Causes of cervical cancer
The main cause of cervical cancer is the human papilloma virus (HPV). There are over 130 different types (strains) of HPV and each type has a specific number. Some types cause warts and verrucas, others increase the risk of cervical and other types of cancer and are known as high-risk HPV.
You might catch this common virus through having sex and be unaware that you have it because it doesn’t usually cause any symptoms. Your immune system may fight off the infection so you may never be aware of it. Yet for some women, the virus can lie dormant for many years and then cause abnormal cells, especially if something causes a dip in your immune system. But only a very small proportion of women with HPV will develop cervical cancer.
Vaccinations to protect against HPV have been developed to reduce the number of women developing cervical cancer. Since 2008 in the UK, there’s been a national programme of vaccination for girls aged 11 to 14.
Other things that can increase your risk of getting cervical cancer include:
- starting to have sex at an early age
- having other sexually transmitted infections (STIs) such as chlamydia and herpes
- having sex with lots of different people or having a partner who has many other partners
- having a weakened immune system – for example, because of HIV or immunosuppressant medication
- your family history – if your mother or sister has had cervical cancer, it may increase your risk but doctors are unsure whether this is something you can inherit or is because of other things you have in common
Prevention of cervical cancer
There are things you can do to help prevent cervical cancer.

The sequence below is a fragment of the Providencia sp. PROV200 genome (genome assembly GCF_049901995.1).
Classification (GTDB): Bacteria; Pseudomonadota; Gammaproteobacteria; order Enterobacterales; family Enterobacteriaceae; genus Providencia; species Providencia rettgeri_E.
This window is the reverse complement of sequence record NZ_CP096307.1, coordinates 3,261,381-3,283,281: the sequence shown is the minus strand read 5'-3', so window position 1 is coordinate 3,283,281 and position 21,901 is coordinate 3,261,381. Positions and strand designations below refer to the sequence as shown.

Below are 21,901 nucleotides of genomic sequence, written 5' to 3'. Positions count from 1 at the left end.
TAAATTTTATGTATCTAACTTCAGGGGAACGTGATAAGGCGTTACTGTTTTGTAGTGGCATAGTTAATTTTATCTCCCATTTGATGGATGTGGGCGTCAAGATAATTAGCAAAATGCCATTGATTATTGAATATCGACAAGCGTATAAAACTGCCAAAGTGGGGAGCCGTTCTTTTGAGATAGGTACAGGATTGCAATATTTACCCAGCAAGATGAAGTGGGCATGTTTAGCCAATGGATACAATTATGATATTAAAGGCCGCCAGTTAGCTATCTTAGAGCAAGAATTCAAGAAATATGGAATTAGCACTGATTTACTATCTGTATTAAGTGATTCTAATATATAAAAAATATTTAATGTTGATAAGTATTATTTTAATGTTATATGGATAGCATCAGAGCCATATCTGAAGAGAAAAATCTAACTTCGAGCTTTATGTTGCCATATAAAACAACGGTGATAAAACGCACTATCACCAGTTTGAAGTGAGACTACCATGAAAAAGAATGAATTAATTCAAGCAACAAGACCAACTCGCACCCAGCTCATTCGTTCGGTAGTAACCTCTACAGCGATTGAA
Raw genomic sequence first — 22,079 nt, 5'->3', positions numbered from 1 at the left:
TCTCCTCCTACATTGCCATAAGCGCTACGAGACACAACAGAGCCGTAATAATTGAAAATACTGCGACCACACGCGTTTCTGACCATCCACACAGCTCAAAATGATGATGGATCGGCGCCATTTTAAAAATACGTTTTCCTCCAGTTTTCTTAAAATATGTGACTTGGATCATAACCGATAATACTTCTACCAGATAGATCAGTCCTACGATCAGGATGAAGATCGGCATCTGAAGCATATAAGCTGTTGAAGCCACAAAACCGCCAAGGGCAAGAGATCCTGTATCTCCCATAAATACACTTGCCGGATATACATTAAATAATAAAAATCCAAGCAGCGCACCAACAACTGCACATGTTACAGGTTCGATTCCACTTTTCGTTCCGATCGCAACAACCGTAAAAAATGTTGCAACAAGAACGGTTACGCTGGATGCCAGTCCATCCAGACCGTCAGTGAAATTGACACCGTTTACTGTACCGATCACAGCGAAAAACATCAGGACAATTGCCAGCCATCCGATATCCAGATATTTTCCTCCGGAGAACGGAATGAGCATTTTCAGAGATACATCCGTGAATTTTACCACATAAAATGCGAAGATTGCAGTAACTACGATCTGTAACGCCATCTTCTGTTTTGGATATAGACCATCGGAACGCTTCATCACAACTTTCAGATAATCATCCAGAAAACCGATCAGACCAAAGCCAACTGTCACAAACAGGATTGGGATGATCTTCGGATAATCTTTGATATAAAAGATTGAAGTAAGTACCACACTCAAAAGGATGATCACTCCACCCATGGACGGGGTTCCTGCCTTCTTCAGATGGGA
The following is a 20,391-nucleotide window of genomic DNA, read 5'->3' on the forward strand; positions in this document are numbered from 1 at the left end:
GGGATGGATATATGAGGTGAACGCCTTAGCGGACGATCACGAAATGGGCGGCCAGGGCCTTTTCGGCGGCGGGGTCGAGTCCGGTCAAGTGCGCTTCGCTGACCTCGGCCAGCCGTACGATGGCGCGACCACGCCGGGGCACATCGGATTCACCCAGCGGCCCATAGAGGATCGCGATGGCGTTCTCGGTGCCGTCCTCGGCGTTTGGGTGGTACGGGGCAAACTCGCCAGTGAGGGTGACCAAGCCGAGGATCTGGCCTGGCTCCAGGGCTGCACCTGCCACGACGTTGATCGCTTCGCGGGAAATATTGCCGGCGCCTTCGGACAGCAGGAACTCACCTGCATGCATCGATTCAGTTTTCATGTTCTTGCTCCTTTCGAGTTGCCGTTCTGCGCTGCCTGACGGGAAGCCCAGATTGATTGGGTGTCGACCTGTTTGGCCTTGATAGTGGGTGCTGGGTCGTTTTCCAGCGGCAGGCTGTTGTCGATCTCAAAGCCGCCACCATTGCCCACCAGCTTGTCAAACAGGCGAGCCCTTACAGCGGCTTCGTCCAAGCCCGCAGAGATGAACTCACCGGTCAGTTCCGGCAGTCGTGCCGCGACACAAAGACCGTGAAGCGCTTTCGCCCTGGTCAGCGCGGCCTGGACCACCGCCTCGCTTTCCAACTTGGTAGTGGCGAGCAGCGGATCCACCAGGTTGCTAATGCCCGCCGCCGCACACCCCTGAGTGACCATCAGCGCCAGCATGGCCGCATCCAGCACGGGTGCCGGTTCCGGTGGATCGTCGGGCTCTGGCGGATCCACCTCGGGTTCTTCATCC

- Have regular smear tests. These are part of the NHS cervical screening programme and can detect pre-cancerous cells in your cervix (neck of the womb). If you’re aged between 25 and 64, you’ll be invited for a smear test every three or five years depending on your age bracket. You can read all about what happens in the screening test in our separate topic: Smear test (cervical screening).
- Have the HPV vaccine. Girls between 11 and 14 across the UK are offered a vaccine. This protects against the HPV strains most likely to cause cervical cancer.
- Use condoms. These offer some protection against the HPV virus and other sexually transmitted infections (STIs).
Help and support
If you’re diagnosed with cancer, it can be distressing for you and your family. An important part of cancer treatment is having support to deal with the emotional aspects as well as the physical symptoms. Specialist cancer doctors and nurses are experts in providing the support you need, and may also visit you at home. If you have more advanced cancer, further support is available to you in hospices or at home, and this is called palliative care. For links to further support and information, see: Other helpful websites.
FAQ: Will treatment affect my sex life?
It's usually safe to start having sex again within a few weeks of finishing radiotherapy or having surgery for cervical cancer. But sometimes treatment for cervical cancer may cause an early menopause and radiotherapy can cause side-effects that can affect your sex life.
If you haven't gone through the menopause yet, radiotherapy or surgery to remove your womb and ovaries (hysterectomy) will cause an early menopause. The symptoms are the same as those of a natural menopause, which you can read about in our separate topic on menopause. This topic also discusses some treatments that can help.